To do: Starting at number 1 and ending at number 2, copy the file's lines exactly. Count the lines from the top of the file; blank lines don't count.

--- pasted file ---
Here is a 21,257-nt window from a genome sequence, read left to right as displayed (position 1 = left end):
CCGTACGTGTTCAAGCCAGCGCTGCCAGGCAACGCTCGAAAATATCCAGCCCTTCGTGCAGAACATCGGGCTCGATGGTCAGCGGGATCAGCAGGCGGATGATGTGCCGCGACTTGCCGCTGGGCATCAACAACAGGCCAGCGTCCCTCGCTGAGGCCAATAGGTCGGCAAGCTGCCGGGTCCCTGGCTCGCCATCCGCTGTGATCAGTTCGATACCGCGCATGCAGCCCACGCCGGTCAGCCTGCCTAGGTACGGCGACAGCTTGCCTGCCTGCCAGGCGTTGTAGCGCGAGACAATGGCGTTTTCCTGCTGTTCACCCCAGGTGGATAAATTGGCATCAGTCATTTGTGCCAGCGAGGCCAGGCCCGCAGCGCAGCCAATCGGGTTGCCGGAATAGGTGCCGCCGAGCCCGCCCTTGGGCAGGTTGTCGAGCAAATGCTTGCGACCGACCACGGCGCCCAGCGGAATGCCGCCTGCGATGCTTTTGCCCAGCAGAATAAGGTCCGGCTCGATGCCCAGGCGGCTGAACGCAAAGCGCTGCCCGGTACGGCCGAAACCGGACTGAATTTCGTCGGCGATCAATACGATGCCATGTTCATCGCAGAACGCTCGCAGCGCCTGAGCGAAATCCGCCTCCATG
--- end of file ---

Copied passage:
Here is a 21,257-nt window from a genome sequence, read left to right as displayed (position 1 = left end):
CCGTACGTGTTCAAGCCAGCGCTGCCAGGCAACGCTCGAAAATATCCAGCCCTTCGTGCAGAACATCGGGCTCGATGGTCAGCGGGATCAGCAGGCGGATGATGTGCCGCGACTTGCCGCTGGGCATCAACAACAGGCCAGCGTCCCTCGCTGAGGCCAATAGGTCGGCAAGCTGCCGGGTCCCTGGCTCGCCATCCGCTGTGATCAGTTCGATACCGCGCATGCAGCCCACGCCGGTCAGCCTGCCTAGGTACGGCGACAGCTTGCCTGCCTGCCAGGCGTTGTAGCGCGAGACAATGGCGTTTTCCTGCTGTTCACCCCAGGTGGATAAATTGGCATCAGTCATTTGTGCCAGCGAGGCCAGGCCCGCAGCGCAGCCAATCGGGTTGCCGGAATAGGTGCCGCCGAGCCCGCCCTTGGGCAGGTTGTCGAGCAAATGCTTGCGACCGACCACGGCGCCCAGCGGAATGCCGCCTGCGATGCTTTTGCCCAGCAGAATAAGGTCCGGCTCGATGCCCAGGCGGCTGAACGCAAAGCGCTGCCCGGTACGGCCGAAACCGGACTGAATTTCGTCGGCGATCAATACGATGCCATGTTCATCGCAGAACGCTCGCAGCGCCTGAGCGAAATCCGCCTCCATG